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Elders dominate among entrepreneurs

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Kai Ryssdal: Time for a misconception check. If you think all the hot entrepreneurs out there are twenty-to-thirty-somethings with the next big idea and unlimited energy to launch it, it's time to readjust your thinking. The average tech-company founder is 39. Overall the over-50 crowd outnumbers the under-25's two to one. From the Entrepreneurship Desk at Oregon Public Broadcasting, Marketplace's Mitchell Hartman has more on the graying of the entrepreneurial workforce.


MITCHELL HARTMAN: What springs to mind when I say the word "entrepreneur"?

DANE STANGLER: I think we all tend to have this archetype of the entrepreneur stuck in our mind -- the Mark Zuckerberg, the Bill Gates, the college dropout who then goes on to make a fortune on a billion-dollar company.

Dane Stangler is a researcher with the Kauffman Foundation in Kansas City. He says that's more often the exception to the rule.

STANGLER: Under the radar is the invisible trend of entrepreneurial activity. We've got this aging population. We have lots of entrepreneurs who fall into those older age groups.

People like David House. He's 60, and lives up a dirt road in Aurora, Ore., in a home he designed himself.

DAVID HOUSE: There's 11 tillable, and then back here we have maybe six acres of woods.

House describes himself as a life-long entrepreneur. He's started several computing companies. He ran a medical-device company until it hit financial troubles two years ago.

HOUSE: When you get to this age, I think it's important to have had the habit of evaluating, "What have I got that's an opportunity in the making?"

Maybe raising veggies on his 20 acres?

HOUSE: It's an excellent way to lose money.

What about the energy research he did back in the 70s?

HOUSE: Some decades ago I wrote a book about biogas production. This book amazingly has turned out to be the most complete reference about that somewhat obscure form of alternative energy. One of my sons then looked on Amazon, he saw the book was selling for $140. So we thought, "Well gee, maybe here's an opportunity."

House now has a biofuels consulting business. He just evaluated a project in India. The book is back in print, and selling well online.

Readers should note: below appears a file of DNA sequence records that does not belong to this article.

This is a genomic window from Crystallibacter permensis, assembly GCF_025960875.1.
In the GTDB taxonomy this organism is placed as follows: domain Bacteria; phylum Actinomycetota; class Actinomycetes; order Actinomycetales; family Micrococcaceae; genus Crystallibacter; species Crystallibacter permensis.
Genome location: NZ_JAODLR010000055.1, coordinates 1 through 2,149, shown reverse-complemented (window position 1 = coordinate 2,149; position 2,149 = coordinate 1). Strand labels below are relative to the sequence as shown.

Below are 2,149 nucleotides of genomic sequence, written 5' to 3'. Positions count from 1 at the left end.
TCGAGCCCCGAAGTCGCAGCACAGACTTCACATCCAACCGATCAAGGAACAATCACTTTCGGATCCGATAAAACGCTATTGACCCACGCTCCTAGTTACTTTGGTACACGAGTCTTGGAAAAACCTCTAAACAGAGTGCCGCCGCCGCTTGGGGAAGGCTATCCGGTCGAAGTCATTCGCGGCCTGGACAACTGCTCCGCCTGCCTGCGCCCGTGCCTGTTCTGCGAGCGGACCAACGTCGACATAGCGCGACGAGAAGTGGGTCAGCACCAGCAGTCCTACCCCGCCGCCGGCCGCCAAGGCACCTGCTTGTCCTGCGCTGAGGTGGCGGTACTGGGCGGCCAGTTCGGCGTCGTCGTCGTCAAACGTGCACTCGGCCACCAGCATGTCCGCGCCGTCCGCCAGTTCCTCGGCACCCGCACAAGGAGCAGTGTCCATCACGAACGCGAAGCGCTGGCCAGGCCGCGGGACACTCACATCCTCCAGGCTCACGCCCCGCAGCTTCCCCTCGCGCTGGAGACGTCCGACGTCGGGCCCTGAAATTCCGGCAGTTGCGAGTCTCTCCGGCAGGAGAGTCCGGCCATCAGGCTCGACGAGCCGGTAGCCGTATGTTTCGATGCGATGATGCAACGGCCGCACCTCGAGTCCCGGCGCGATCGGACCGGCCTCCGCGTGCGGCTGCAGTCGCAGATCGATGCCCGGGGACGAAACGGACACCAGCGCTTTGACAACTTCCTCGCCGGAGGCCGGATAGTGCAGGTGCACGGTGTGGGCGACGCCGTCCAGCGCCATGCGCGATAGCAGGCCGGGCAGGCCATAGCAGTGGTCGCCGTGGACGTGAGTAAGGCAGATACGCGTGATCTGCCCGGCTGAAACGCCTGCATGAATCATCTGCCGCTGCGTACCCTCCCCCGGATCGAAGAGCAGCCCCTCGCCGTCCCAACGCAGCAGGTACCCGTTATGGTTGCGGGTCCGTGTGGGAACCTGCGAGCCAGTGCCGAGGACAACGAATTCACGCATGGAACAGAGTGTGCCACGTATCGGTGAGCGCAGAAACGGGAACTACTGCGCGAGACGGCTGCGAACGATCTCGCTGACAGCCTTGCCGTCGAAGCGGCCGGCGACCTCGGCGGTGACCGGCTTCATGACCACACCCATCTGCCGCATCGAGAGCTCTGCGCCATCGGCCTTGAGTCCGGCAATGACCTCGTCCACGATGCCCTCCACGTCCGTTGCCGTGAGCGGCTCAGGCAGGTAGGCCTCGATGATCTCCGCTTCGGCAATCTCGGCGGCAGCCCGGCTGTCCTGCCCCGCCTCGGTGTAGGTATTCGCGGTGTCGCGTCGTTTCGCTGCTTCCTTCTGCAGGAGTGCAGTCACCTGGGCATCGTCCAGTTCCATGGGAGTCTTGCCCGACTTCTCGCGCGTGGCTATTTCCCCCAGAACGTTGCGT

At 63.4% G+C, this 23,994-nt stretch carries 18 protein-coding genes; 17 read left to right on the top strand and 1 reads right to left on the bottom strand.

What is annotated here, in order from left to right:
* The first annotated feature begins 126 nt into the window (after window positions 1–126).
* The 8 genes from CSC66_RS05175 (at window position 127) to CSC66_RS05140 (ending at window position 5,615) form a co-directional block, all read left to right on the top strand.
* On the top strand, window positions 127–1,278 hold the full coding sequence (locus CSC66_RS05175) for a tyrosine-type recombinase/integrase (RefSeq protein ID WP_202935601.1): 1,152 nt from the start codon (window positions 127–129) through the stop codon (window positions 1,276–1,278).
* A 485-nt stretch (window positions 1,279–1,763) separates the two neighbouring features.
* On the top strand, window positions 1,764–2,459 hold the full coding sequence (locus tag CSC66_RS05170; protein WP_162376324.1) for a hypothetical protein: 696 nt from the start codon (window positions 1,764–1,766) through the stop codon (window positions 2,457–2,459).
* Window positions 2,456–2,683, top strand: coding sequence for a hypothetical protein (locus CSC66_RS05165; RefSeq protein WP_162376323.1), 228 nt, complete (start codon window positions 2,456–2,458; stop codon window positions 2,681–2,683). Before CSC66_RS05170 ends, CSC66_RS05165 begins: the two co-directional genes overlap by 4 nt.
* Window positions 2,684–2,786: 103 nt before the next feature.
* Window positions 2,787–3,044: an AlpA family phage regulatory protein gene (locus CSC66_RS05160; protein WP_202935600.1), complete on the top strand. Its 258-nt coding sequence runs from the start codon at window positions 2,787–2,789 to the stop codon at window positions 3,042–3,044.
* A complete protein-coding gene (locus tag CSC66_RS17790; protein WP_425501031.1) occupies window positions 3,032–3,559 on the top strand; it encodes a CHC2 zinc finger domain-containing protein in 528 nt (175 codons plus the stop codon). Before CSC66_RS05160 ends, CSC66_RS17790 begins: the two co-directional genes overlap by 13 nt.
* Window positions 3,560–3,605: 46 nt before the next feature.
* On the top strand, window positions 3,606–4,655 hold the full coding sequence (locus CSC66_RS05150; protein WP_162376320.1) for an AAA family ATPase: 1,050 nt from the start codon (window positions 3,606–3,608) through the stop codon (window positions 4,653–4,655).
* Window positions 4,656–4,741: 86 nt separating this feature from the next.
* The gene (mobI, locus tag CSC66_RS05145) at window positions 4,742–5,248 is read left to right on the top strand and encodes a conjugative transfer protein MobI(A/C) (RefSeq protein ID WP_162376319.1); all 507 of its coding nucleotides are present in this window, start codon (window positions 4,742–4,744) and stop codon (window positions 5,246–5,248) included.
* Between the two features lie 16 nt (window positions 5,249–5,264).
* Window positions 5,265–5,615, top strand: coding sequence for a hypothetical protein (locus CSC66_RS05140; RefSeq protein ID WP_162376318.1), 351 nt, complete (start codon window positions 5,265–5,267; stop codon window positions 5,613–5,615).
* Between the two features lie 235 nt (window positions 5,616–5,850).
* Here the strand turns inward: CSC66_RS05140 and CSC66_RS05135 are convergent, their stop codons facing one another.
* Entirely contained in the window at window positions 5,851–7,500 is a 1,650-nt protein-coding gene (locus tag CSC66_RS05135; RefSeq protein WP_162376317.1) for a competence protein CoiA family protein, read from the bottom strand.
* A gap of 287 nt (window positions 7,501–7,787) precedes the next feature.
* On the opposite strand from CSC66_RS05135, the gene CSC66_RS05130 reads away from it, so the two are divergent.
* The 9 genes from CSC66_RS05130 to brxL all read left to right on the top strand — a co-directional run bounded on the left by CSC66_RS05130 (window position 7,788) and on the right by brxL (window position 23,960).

The Kauffman Foundation says entrepreneurs aged 55-to-64 have founded new companies at nearly twice the rate of 20-to-34-year-olds. Of course, not every 60-something is like David House, with a promising green business up their sleeve and the energy and drive to launch it.

Benjamin Jones studies aging and entrepreneurship at Northwestern University. He says the young tend to be more willing to take risks and challenge existing paradigms.

BENJAMIN JONES: With a number of entrepreneurial enterprises you see young people who have great ideas. They'll be much more open to trying something brand new.

Jones says young innovators have led the way in Internet search and social networking -- think Google and Twitter. That's in part because information technology doesn't take a huge amount of upfront knowledge and education to master.

But he says that's not the case in advanced fields like biotech, nanotech, and aeronautics. Here, older people have a leg up.

JONES: To get to the frontier in those fields where you can have the next big idea requires much more study now than it used to. In a way, what's happening is we're favoring people in their middle age, who have experience enough to get to the knowledge frontier, but are still perhaps nimble enough and flexible enough and have the cognitive capacity that gives them an advantage.

A head full of gray hair, in other words, can offer an edge in entrepreneurship. Researcher Dane Stangler says, boomers have other advantages as well: cash and contacts.

STANGLER: People in their 50s and 60s, even today with the decline in aggregate wealth, they do have a larger capital cushion. But more than that, you have a much deeper network of people to draw on.

And Stangler says those factors are even more important in this recession. Any venture that's going to make it, will need some cash reserves. Plus, an experienced management team that's "been there, done that," at least once or twice before.

I'm Mitchell Hartman for Marketplace.

About the author

Mitchell Hartman is the senior reporter for Marketplace’s Entrepreneurship Desk and also covers employment.

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